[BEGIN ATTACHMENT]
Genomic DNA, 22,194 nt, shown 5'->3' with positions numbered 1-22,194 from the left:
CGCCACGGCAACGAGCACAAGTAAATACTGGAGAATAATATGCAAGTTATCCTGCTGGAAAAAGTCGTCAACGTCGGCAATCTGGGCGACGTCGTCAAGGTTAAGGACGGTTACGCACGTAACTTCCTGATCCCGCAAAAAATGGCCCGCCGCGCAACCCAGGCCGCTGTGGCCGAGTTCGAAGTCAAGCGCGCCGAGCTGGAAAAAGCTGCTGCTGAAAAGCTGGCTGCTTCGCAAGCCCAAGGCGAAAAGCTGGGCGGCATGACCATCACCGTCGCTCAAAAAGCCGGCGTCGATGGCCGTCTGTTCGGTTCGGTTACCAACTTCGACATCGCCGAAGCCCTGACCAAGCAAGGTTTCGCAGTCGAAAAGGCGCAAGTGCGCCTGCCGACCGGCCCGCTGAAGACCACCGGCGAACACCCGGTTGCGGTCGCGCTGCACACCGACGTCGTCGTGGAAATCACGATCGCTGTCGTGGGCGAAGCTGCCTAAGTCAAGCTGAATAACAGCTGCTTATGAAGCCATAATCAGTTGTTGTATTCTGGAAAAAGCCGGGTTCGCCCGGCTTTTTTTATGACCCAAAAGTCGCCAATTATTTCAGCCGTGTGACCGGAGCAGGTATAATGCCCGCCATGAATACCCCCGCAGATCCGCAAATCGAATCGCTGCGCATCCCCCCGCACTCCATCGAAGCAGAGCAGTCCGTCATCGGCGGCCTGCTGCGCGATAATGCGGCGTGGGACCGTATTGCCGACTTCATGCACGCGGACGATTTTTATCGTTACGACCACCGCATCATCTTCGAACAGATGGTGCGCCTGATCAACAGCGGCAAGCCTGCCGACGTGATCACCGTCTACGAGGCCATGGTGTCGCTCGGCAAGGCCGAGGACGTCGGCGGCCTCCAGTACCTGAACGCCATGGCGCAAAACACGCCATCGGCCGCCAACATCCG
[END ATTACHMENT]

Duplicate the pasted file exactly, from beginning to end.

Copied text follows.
Genomic DNA, 22,194 nt, shown 5'->3' with positions numbered 1-22,194 from the left:
CGCCACGGCAACGAGCACAAGTAAATACTGGAGAATAATATGCAAGTTATCCTGCTGGAAAAAGTCGTCAACGTCGGCAATCTGGGCGACGTCGTCAAGGTTAAGGACGGTTACGCACGTAACTTCCTGATCCCGCAAAAAATGGCCCGCCGCGCAACCCAGGCCGCTGTGGCCGAGTTCGAAGTCAAGCGCGCCGAGCTGGAAAAAGCTGCTGCTGAAAAGCTGGCTGCTTCGCAAGCCCAAGGCGAAAAGCTGGGCGGCATGACCATCACCGTCGCTCAAAAAGCCGGCGTCGATGGCCGTCTGTTCGGTTCGGTTACCAACTTCGACATCGCCGAAGCCCTGACCAAGCAAGGTTTCGCAGTCGAAAAGGCGCAAGTGCGCCTGCCGACCGGCCCGCTGAAGACCACCGGCGAACACCCGGTTGCGGTCGCGCTGCACACCGACGTCGTCGTGGAAATCACGATCGCTGTCGTGGGCGAAGCTGCCTAAGTCAAGCTGAATAACAGCTGCTTATGAAGCCATAATCAGTTGTTGTATTCTGGAAAAAGCCGGGTTCGCCCGGCTTTTTTTATGACCCAAAAGTCGCCAATTATTTCAGCCGTGTGACCGGAGCAGGTATAATGCCCGCCATGAATACCCCCGCAGATCCGCAAATCGAATCGCTGCGCATCCCCCCGCACTCCATCGAAGCAGAGCAGTCCGTCATCGGCGGCCTGCTGCGCGATAATGCGGCGTGGGACCGTATTGCCGACTTCATGCACGCGGACGATTTTTATCGTTACGACCACCGCATCATCTTCGAACAGATGGTGCGCCTGATCAACAGCGGCAAGCCTGCCGACGTGATCACCGTCTACGAGGCCATGGTGTCGCTCGGCAAGGCCGAGGACGTCGGCGGCCTCCAGTACCTGAACGCCATGGCGCAAAACACGCCATCGGCCGCCAACATCCG